GCC: Baked Chicken with Honey-Whole Grain Mustard Glaze

I’m so happy that we started up the Gutsy Cook Club – actually if I’m honest Tom is more excited than anyone, since he now gets to eat “real” food.  I have to say for the last couple of months we have eaten crap.  Ok, maybe that is a bit extreme, we eat food, but nothing new, mostly dishes that were fast and have been posted on the blog before and frankly Tom got use to having something new every weekend when I would put my Gutsy Cook hat on, when I told him we were back and and that this weekend we were having a new recipe, he shouted “YES!, glad you are back!”.

If that is not a hint, I don’t know what is.

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Arepas Dulces: Sweet Venezuelan filled corn cakes

These little round disks are a staple food in my country.  Growing up in Venezuela these were eaten for breakfast, as a side to any dish even as a midnight snack after a night out of heavy dancing.

In Venezuela you have small local “areperas”, which only served this corn cake with tons of choices for filling: ham, cheese, eggs, shredded beef and many, many more choices.  We also have tons of nicknames for the way they may be served.  A “Reina Pepiada,” (shredded chicken, mayonnaise and peas with slices of soft avocado.) named after Venezuela’s first international beauty queen Susana Dujim.  A plain arepa is called a viuda or “widow,” because it’s all alone. A chicken and cheese arepa is called catiraor “blondie,” for its yellow color.  Arepa “Perico” is made with a scrambled eggs and you also have Arepa “Rumbera” (Party) which is made with Pork meat.  You can grill, fry or bake them.  In Venezuela they are usually made on top of a “budare”, which is a large skillet, that is heated until very hot and the arepas are then grilled.

For me I love them any way, but this past weekend I had a huge craving for them, but I wanted them sweet.  And this recipe is from my nanny (yes, I had one of those growing up – don’t you judge me, that’s another staple in my country, everyone had a maid living in their house).  My nanny, Maria, made them just like the “regular” savory arepa, but she did put a bit of sugar on them and instead of forming them into a thick disk, she made them a bit thinner.  This created a reaction when they got placed in hot oil to fry them and before you very eyes, the top of the arepa will bubble up and create a crispy dome.

The hint of sweet with the savory filling is such a blissful combination.  They are not very difficult to make and in less than 20 minutes you can have a batch ready.

There is a great debate that the only way to make them is by using pre-cooked corn meal flour called “Harina P.A.N” which is actually imported from Venezuela and found in most supermarkets in the Latin food aisle.  If you cannot find this, you can also use Masarepa, but be warned they are not going to come out as authentic.

To make about 4-5 Arepas you will need:

1 cup of Harina P.A.N (pre-cook corn meal flour)
1 ¼ cup of warm water (or a bit more)
¼ teaspoon of salt
1 tablespoon of sugar
1 ½ cup of oil for frying

Filling: Anything you want, in this recipe I filled my up with cheese and ham.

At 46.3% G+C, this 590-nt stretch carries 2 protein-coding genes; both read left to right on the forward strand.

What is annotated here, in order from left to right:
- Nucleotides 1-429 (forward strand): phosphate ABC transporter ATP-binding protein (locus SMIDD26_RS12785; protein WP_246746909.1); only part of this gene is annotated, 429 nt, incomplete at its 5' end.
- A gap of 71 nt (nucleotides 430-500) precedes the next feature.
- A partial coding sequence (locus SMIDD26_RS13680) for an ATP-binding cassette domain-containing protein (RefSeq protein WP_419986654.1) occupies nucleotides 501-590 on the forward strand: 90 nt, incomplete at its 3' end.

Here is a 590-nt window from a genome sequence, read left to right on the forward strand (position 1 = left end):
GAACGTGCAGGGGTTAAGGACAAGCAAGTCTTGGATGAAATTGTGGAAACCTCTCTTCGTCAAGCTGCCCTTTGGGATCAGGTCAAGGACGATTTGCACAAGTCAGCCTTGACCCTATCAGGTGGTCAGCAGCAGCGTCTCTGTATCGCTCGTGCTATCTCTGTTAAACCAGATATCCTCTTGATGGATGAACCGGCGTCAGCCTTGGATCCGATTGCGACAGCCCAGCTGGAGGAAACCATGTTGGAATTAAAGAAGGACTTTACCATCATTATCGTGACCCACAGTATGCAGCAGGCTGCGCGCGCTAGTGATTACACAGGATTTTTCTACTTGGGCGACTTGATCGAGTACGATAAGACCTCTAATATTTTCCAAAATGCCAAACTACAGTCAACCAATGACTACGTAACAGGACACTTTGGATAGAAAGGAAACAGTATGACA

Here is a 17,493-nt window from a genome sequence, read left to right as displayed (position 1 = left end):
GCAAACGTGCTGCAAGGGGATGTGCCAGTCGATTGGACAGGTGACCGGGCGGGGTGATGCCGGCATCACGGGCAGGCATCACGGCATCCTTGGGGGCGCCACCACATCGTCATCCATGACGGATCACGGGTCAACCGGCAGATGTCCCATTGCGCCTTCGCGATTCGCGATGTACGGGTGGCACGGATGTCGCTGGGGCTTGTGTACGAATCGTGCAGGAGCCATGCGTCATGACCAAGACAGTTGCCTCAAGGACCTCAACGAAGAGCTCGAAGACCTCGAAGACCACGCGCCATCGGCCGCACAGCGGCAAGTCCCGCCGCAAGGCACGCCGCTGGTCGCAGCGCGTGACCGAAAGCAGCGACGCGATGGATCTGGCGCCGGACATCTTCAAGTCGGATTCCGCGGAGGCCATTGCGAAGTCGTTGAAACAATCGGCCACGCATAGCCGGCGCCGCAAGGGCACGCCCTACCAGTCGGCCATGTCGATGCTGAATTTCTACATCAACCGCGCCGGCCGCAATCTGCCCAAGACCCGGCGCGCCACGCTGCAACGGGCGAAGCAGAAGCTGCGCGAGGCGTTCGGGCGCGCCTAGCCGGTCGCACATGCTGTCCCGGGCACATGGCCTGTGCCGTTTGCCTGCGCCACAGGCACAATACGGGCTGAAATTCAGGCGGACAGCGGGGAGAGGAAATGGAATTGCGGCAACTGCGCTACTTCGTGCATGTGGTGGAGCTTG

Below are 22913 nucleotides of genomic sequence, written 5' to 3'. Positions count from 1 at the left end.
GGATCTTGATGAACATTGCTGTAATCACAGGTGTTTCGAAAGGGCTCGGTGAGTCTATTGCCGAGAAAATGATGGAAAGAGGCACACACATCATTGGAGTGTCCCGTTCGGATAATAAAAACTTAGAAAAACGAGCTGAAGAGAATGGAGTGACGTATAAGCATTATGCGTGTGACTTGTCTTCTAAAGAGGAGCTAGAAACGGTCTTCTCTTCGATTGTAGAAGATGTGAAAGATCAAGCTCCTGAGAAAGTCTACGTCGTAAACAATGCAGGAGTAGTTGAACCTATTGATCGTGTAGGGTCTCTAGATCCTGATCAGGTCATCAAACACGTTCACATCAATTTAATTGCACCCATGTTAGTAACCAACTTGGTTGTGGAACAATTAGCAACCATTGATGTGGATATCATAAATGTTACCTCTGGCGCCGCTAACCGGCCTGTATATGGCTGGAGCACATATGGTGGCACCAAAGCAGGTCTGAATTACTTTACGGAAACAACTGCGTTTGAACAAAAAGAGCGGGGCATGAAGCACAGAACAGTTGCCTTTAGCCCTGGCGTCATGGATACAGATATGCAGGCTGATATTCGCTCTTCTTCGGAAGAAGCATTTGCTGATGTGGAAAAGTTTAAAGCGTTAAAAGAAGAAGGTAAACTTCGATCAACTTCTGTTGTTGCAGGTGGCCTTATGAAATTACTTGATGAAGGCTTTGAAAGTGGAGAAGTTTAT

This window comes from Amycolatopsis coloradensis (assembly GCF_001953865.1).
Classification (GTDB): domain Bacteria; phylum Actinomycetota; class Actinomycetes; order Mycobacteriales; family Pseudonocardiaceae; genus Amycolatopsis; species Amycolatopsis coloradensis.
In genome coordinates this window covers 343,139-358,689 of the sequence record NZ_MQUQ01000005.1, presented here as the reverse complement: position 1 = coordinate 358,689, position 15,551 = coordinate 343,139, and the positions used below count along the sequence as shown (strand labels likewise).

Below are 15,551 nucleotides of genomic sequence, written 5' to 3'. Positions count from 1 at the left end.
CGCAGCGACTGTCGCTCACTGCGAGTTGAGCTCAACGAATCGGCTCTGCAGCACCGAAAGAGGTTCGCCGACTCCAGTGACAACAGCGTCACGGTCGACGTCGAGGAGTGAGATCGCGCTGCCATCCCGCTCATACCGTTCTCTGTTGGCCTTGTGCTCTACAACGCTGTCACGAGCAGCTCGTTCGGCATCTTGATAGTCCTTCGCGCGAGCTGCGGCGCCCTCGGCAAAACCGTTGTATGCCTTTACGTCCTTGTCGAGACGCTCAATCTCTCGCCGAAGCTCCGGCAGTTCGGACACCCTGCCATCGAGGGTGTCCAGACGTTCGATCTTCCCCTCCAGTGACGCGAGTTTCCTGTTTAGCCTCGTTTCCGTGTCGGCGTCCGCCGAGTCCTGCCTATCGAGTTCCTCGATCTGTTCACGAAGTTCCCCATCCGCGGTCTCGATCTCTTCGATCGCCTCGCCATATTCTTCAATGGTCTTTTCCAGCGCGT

Warm up the water, and then mix in the sugar and salt – taste, the water it should be a bit sweet with a hit of salt.  You can add more sugar or salt at this point too.

In a mixing bowl, pour the cup of Harina PAN, then with your hands slowly mix while pouring about ½ of the water mixture. With your hands continue mixing, if dry, pour more water, while kneading, about 5 minutes or so.  The dough should end up smooth and not crack around the edges, moist but not sticky.

To form them, put some dough between both palms, slowly start rolling the dough and form a ball, then still rolling between both palms, slowly flatten the ‘dough’ to the thickness you want, in this case about 1/4” or so. Make sure the edges (and the tops) are round with no cracks! If you have any cracks, they will not bubble up when you immersed them in the oil. When you are flattening them you see some cracks forming,  dab your finger in water and try to ‘erase’ the crack.

As you form them put them aside and cover them with a damp towel or paper towel, so they don’t dry up.

Place the oil in a deep saucepan in medium high heat, the oil needs to be very hot, but not smoky or when you put the first arepa it will burn - not good.  To test it, take a bit of the dough, roll into a small ball and dip in the oil, if the ball start to fry fast (bubbles all over it) and raises to the top, then the oil is ready.

Slowly, take the prepare arepa disk and place in a metal slotted spoon and slowly dip in the oil.  It will start to bubble up fast and then within a minute or so (sometimes a bit more), the top should start to inflate up … fry for about 2 more minutes until the top is nice and golden color. Take out and place in a dish covered with paper towel so it will absorb the oil.  Note: If they don’t inflate, don’t worry, continue to cook and remove once they are golden color - they are just as good.

Continue doing this until all of your prepared dough disks are cooked.  

When ready to stuff them with your favorite filling, open a slit in 1 side of the arepa to make a pocket (or slice in half) and filled them with your favorite filling.

You can also do the same steps, to create one without the sugar.  Just obmit, and instead of flatted them, make the a bit thicker about 3/4-inch.  You can also fry them, or simply bake them in the oven at 350 for about 15 minutes or so, until they sound a bit hallow when you tap them, or grill them in a hot grill.  There is a good video in how to make them here.